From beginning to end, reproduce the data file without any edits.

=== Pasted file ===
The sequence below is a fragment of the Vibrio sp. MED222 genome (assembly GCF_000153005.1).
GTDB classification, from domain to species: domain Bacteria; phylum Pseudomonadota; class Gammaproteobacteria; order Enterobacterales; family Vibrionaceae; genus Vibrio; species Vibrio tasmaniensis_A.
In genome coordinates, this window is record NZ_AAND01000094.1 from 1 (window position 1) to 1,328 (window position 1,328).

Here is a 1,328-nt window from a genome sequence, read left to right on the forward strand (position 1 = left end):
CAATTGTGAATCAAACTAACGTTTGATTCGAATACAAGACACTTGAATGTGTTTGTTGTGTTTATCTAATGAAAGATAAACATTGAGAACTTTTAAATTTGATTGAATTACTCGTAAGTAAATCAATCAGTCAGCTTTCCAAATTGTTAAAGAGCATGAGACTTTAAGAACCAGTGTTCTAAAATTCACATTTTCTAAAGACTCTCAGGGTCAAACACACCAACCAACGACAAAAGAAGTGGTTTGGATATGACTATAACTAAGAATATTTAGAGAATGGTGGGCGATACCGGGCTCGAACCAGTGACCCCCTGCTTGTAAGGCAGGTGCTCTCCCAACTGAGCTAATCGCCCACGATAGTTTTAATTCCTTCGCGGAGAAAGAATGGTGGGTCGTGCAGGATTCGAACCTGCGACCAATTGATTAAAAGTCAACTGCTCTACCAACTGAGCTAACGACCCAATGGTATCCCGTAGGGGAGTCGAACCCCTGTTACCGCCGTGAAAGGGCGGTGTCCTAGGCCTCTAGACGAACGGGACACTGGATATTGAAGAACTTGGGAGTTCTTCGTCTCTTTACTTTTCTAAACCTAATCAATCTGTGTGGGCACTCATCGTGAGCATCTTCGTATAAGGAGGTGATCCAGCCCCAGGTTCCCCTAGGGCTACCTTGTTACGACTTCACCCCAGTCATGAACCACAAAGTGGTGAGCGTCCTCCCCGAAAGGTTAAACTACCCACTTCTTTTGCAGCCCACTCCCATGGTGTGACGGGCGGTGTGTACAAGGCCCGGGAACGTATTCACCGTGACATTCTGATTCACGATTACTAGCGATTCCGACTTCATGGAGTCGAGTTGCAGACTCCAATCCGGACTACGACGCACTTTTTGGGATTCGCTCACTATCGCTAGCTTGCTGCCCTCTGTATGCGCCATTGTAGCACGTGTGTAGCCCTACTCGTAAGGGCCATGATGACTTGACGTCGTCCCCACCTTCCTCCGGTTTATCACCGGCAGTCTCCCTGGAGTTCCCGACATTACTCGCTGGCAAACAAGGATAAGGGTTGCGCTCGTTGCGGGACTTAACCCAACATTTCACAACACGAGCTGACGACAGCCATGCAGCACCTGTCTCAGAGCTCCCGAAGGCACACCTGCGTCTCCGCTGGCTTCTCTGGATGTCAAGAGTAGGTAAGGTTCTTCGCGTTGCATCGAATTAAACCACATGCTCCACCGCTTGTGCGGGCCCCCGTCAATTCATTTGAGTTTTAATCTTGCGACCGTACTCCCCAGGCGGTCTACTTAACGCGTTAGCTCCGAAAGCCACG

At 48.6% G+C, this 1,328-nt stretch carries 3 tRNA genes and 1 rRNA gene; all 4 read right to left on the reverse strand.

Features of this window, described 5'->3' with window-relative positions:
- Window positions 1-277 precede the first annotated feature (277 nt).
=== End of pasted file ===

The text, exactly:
The sequence below is a fragment of the Vibrio sp. MED222 genome (assembly GCF_000153005.1).
GTDB classification, from domain to species: domain Bacteria; phylum Pseudomonadota; class Gammaproteobacteria; order Enterobacterales; family Vibrionaceae; genus Vibrio; species Vibrio tasmaniensis_A.
In genome coordinates, this window is record NZ_AAND01000094.1 from 1 (window position 1) to 1,328 (window position 1,328).

Here is a 1,328-nt window from a genome sequence, read left to right on the forward strand (position 1 = left end):
CAATTGTGAATCAAACTAACGTTTGATTCGAATACAAGACACTTGAATGTGTTTGTTGTGTTTATCTAATGAAAGATAAACATTGAGAACTTTTAAATTTGATTGAATTACTCGTAAGTAAATCAATCAGTCAGCTTTCCAAATTGTTAAAGAGCATGAGACTTTAAGAACCAGTGTTCTAAAATTCACATTTTCTAAAGACTCTCAGGGTCAAACACACCAACCAACGACAAAAGAAGTGGTTTGGATATGACTATAACTAAGAATATTTAGAGAATGGTGGGCGATACCGGGCTCGAACCAGTGACCCCCTGCTTGTAAGGCAGGTGCTCTCCCAACTGAGCTAATCGCCCACGATAGTTTTAATTCCTTCGCGGAGAAAGAATGGTGGGTCGTGCAGGATTCGAACCTGCGACCAATTGATTAAAAGTCAACTGCTCTACCAACTGAGCTAACGACCCAATGGTATCCCGTAGGGGAGTCGAACCCCTGTTACCGCCGTGAAAGGGCGGTGTCCTAGGCCTCTAGACGAACGGGACACTGGATATTGAAGAACTTGGGAGTTCTTCGTCTCTTTACTTTTCTAAACCTAATCAATCTGTGTGGGCACTCATCGTGAGCATCTTCGTATAAGGAGGTGATCCAGCCCCAGGTTCCCCTAGGGCTACCTTGTTACGACTTCACCCCAGTCATGAACCACAAAGTGGTGAGCGTCCTCCCCGAAAGGTTAAACTACCCACTTCTTTTGCAGCCCACTCCCATGGTGTGACGGGCGGTGTGTACAAGGCCCGGGAACGTATTCACCGTGACATTCTGATTCACGATTACTAGCGATTCCGACTTCATGGAGTCGAGTTGCAGACTCCAATCCGGACTACGACGCACTTTTTGGGATTCGCTCACTATCGCTAGCTTGCTGCCCTCTGTATGCGCCATTGTAGCACGTGTGTAGCCCTACTCGTAAGGGCCATGATGACTTGACGTCGTCCCCACCTTCCTCCGGTTTATCACCGGCAGTCTCCCTGGAGTTCCCGACATTACTCGCTGGCAAACAAGGATAAGGGTTGCGCTCGTTGCGGGACTTAACCCAACATTTCACAACACGAGCTGACGACAGCCATGCAGCACCTGTCTCAGAGCTCCCGAAGGCACACCTGCGTCTCCGCTGGCTTCTCTGGATGTCAAGAGTAGGTAAGGTTCTTCGCGTTGCATCGAATTAAACCACATGCTCCACCGCTTGTGCGGGCCCCCGTCAATTCATTTGAGTTTTAATCTTGCGACCGTACTCCCCAGGCGGTCTACTTAACGCGTTAGCTCCGAAAGCCACG

At 48.6% G+C, this 1,328-nt stretch carries 3 tRNA genes and 1 rRNA gene; all 4 read right to left on the reverse strand.

Features of this window, described 5'->3' with window-relative positions:
- Window positions 1-277 precede the first annotated feature (277 nt).